One of the greatest myths about Phineas Taylor Barnum was that he said,
"There's a sucker born every minute."
But there is no proof that he ever made that famous statement.
He did, however, say that "every crowd has a silver lining," and
acknowledged that "the public is wiser than many imagine."
In his 80 years, Barnum gave shameless hucksterism, peerless spectacle,
and everything in between -- enough entertainment to earn the title
"master showman" a dozen times over.
And his publicity tricks masterfully hypnotized people to literally
throw money at him.
Barnum was born on July 5, 1810, in Bethel, Connecticut. The oldest of
five children, he showed his salesmanship at an early age, selling lottery
tickets when he was just 12 years old.
1825: Barnum obtains the services of Joice Heth, a woman
claiming to be 161 years old and the nurse of George Washington.
"Unquestionably the most astonishing and interesting curiosity in the
world!" shouted one of Barnum's handbills. Barnum shows her off in New
York and New England, generating about $1,500 per week.
1841: Barnum buys the struggling Scudder Museum in New York
City, renamed it as "Barnum's American Museum" and turns it into a 19th
Century version of Disneyland. He exhibits over "500,000 natural and
artificial curiosities from every corner of the globe".
One of the museum's features is a sign that read, "This way to the
egress". People, eager to see what an egress looked like, passed through
the door and found themselves out on the street ("egress" is another word
of exit) -- forced to pay another 25 cents to re-enter.
1842: He exhibits "The Feejee Mermaid", an embalmed mermaid
purchased near Calcutta by a Boston seaman. The publicity from the mermaid
increases his museum's attendance by 300 percent.
Barnum also hires Charles Stratton, who becomes world-famous as General
Tom Thumb. The two become close friends, and so successful that, in 1844,
they had an audience in England with Queen Victoria.
1850-52: He heavily promotes European opera star Jenny Lind to
the American public. "The Swedish Nightingale" performs 95 concerts for
Barnum, averaging $7,496 a show.
1854: Barnum writes and publishes his autobiography: The Life Of
P.T. Barnum, Written By Himself.
1870: P.T. Barnum's Grand Traveling Museum, Menagerie, Caravan,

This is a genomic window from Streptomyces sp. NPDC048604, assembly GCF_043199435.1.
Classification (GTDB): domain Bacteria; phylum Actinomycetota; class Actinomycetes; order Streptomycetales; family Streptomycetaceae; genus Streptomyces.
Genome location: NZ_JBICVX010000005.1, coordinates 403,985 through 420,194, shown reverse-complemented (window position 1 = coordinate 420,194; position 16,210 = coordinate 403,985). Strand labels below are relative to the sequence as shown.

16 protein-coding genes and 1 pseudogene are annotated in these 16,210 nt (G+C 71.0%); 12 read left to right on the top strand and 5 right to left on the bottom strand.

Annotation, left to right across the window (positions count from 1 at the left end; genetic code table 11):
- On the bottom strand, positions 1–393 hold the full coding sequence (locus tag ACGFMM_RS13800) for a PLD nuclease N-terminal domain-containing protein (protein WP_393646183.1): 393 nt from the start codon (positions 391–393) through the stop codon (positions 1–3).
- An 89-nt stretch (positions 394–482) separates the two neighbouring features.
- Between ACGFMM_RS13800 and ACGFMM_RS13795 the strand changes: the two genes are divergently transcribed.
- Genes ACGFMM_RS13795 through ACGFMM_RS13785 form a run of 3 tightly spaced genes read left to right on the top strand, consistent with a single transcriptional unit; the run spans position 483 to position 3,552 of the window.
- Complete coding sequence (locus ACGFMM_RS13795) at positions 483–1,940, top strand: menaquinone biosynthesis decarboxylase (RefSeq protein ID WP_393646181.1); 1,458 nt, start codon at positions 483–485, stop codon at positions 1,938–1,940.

and Circus makes its debut. At the time, it was the largest circus venture
in American history. Barnum grosses $400,000 in his first year of
1872: Barnum was already referring to his enterprise as "The
Greatest Show On Earth". "P.T. Barnum's Traveling World's Fair, Great
Roman Hippodrome and Greatest Show On Earth" now covered five acres and
accommodated 10,000 seated patrons at a time... and, to reach more people,
took to the rails.
1881: Barnum joins promotional forces with James A. Bailey and
James L. Hutchinson. The result was "P.T. Barnum's Greatest Show On Earth,
And The Great London Circus, Sanger's Royal British Menagerie and The
Grand International Allied Shows United." It soon became known as the
"Barnum & London Circus."
1882: Buys Jumbo The Elephant from London. Dubbed "The Towering
Monarch of His Mighty Race, Whose Like the World Will Never See Again,"
Jumbo arrived in New York on April 9, 1882, and attracted enormous crowds
on his way to his name becoming a part of the language.
Barnum and Bailey went their separate ways in 1885, but rekindled their
business relationship once again in 1888. That year, the "Barnum & Bailey
Greatest Show On Earth" first toured America.
1891: On April 7, several weeks before he died in his sleep,
Barnum read his own obituary: The New York Sun newspaper, responding to
Barnum's comment that the press says nice things about people after they
die, ran his obituary on the front page with the headline, "Great And Only
Barnum -- He Wanted To Read His Obituary -- Here It Is."
Appropriately, it is reported that Barnum's last words were about the
show, which was appearing in New York's Madison Square Garden at the time:
"Ask Bailey what the box office was at the Garden last night."